Trump’s new national security adviser is a futurist with warnings about technology

A week after Michael Flynn’s abrupt fall from grace, President Trump will smooth things over with a national security adviser that at least some people can agree on.

Called everything from a “warrior scholar” to the “rarest of soldiers,”, Army Lt. Gen. H.R. McMaster is an about-face from the divisive Flynn, who resigned amid the escalating controversy over his contact with Sergey Kislyak, Russian ambassador to the U.S.

McMaster, often described as the army’s own futurist, holds a complex view on technology, cautioning against technological hubris as a solution to modern warfare. “Be skeptical of concepts that divorce war from its political nature, particularly those that promise fast, cheap victory through technology,” McMaster wrote in a 2013 op-ed in the New York Times titled “The Pipe Dream of Easy War.” He continued:

“Wars like those in Afghanistan and Iraq cannot be waged remotely. Budget pressures and persistent fascination with technology have led some to declare an end to war as we know it. While emerging technologies are essential for military effectiveness, concepts that rely only on those technologies, including precision strikes, raids or other means of targeting enemies, confuse military activity with progress toward larger wartime goals.”

That same characteristic deep perspective appears to be on display in his controversial but largely well-respected book, Dereliction of Duty, about the failing of military leaders, particularly the Joint Chiefs of Staff, during the Vietnam war. McMaster’s academic streak is just one of the traits that paints him in stark contrast to Flynn, who is widely regarded as ideologically driven, particularly by anti-Islamic sentiment.

During an April 2015 symposium on Army innovation, McMaster expanded on the risk inherent in an overreliance on military technology. “The biggest risk that we have today is the development of concepts that are inconsistent with the enduring nature of war,” McMaster said. “What we see today is really an effort to simplify this complex problem of future war and to essentially make it a targeting exercise. The idea is that the next technology we develop is going to make this next war fundamentally different from all those that have gone before it.”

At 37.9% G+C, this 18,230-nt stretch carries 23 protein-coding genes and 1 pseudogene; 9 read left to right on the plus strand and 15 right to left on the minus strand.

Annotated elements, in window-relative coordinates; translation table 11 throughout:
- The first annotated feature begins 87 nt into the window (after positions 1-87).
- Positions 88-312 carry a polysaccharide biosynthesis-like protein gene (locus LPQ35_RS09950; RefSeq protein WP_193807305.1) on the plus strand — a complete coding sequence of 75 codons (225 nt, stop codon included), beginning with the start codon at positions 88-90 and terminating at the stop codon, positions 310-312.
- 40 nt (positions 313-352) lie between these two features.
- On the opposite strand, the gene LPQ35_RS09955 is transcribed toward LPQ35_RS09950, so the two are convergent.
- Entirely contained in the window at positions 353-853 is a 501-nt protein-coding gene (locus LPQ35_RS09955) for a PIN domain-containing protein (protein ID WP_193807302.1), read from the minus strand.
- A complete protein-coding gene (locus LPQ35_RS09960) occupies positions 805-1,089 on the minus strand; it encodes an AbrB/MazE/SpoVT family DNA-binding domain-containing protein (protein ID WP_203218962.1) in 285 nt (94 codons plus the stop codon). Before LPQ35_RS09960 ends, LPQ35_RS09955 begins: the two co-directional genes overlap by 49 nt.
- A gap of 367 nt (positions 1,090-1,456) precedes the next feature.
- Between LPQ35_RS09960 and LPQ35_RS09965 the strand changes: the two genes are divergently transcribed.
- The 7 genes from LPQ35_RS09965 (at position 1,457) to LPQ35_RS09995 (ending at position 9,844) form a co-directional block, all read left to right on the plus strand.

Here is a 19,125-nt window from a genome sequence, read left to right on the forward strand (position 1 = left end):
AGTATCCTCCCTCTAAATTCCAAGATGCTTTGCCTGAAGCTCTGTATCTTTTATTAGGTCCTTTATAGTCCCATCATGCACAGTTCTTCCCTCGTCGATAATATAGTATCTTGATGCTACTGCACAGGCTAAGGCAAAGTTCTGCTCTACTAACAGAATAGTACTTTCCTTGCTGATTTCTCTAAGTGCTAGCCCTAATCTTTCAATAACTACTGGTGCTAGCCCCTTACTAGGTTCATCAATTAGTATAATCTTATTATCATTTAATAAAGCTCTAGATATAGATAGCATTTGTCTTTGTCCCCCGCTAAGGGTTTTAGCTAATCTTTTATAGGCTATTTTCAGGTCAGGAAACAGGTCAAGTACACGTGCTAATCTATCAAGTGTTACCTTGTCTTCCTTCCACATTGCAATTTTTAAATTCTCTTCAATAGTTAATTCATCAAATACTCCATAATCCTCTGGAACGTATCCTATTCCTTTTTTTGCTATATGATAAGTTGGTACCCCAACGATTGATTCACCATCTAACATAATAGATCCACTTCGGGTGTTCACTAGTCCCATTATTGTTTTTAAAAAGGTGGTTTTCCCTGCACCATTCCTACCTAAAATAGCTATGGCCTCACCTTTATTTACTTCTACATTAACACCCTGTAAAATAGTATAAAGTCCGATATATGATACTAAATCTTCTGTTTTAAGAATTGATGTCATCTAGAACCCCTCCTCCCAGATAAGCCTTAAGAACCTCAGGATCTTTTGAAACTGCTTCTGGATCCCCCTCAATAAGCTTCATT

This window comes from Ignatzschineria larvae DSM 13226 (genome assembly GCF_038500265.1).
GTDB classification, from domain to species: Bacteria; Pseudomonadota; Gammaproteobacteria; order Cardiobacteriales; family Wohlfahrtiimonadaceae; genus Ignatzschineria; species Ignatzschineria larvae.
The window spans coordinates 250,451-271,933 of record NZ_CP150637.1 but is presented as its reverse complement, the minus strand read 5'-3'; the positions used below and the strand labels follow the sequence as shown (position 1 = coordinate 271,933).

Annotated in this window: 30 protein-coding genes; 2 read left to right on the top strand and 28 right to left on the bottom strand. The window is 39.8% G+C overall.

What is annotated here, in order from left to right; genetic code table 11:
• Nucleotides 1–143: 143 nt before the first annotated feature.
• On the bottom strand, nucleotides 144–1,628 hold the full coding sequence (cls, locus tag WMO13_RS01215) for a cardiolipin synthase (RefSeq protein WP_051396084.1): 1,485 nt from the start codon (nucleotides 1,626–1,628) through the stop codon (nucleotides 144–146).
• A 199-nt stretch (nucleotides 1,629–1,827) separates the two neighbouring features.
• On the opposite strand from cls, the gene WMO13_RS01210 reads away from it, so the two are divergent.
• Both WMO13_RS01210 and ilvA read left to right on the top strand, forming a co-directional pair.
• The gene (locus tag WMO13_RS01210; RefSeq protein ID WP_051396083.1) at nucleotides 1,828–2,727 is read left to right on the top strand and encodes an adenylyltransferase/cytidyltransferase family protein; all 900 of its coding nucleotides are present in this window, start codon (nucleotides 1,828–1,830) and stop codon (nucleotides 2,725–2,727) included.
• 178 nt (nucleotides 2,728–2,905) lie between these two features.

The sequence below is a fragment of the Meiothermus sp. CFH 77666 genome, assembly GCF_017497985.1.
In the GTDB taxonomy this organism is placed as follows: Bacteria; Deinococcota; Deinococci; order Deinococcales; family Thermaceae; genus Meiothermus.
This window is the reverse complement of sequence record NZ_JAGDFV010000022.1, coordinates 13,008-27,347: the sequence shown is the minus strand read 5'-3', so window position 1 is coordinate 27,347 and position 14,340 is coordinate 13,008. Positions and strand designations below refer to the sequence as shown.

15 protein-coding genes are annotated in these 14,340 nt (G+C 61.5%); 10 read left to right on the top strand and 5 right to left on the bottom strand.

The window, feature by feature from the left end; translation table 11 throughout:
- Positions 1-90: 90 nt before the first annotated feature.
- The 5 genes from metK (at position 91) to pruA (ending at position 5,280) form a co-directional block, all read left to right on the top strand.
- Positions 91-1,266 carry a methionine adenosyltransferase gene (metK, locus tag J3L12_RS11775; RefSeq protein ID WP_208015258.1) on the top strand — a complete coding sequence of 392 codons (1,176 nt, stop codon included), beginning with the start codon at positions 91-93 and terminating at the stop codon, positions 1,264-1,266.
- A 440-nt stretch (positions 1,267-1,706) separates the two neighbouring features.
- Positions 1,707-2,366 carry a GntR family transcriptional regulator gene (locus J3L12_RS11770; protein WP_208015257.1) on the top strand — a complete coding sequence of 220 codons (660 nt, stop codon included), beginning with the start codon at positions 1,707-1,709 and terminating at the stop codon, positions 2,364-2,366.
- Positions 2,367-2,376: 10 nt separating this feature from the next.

At a defense conference in London a few months later, McMaster emphasized that traditional manpower can’t be ignored in favor of flashy technological advances that appear to provide short-term gains. “[There is a] delusion that… a narrow range of military technologies will be decisive in future war,” he said. “Technology is the element of our differential advantage over our enemies which is most easily transferred to our enemies.” 

McMaster is no technophobe, but he dismisses conceptions of the future of war that “cut against war’s political nature, war’s human natures, war’s uncertainty and war as a contest of wills.”

Notably, he also really, really hates PowerPoint. “It’s dangerous because it can create the illusion of understanding and the illusion of control,” McMaster told the New York Times. “Some problems in the world are not bullet-izable.” (Good luck telling that to the commander-in-chief.)

It’s too early to tell how McMaster will fit into Trump’s roiling inner circle, or perhaps the outermost circle of his concentric inner circles, but McMaster’s willingness to critique authority around issues of national security is likely to prove relevant.

As Middle East scholar and former U.S. Army officer Andrew Exum writes in the Atlantic:

“One thing that stands out in the book is the way in which McMaster criticized the poorly disciplined national security decision-making process in the Kennedy and Johnson administrations, and especially the way in which the Kennedy administration made national-security decisions by a small group of confidants without a robust process to serve the president.”

It’s not hard to imagine how the Army’s big picture thinker might extend that criticism to a president who prefers to craft decisions through a small cluster of loyalists, incorporating little outside input. It remains to be seen if Trump will bring McMaster fully into the fold or if he’ll just freeze him out like so many other administration officials who have expressed dissent.

Whatever role he ends up playing, McMaster will join Defense Secretary James Mattis and Homeland Security Secretary John Kelly to round out the trifecta of well-respected military leaders who have Trump’s ear.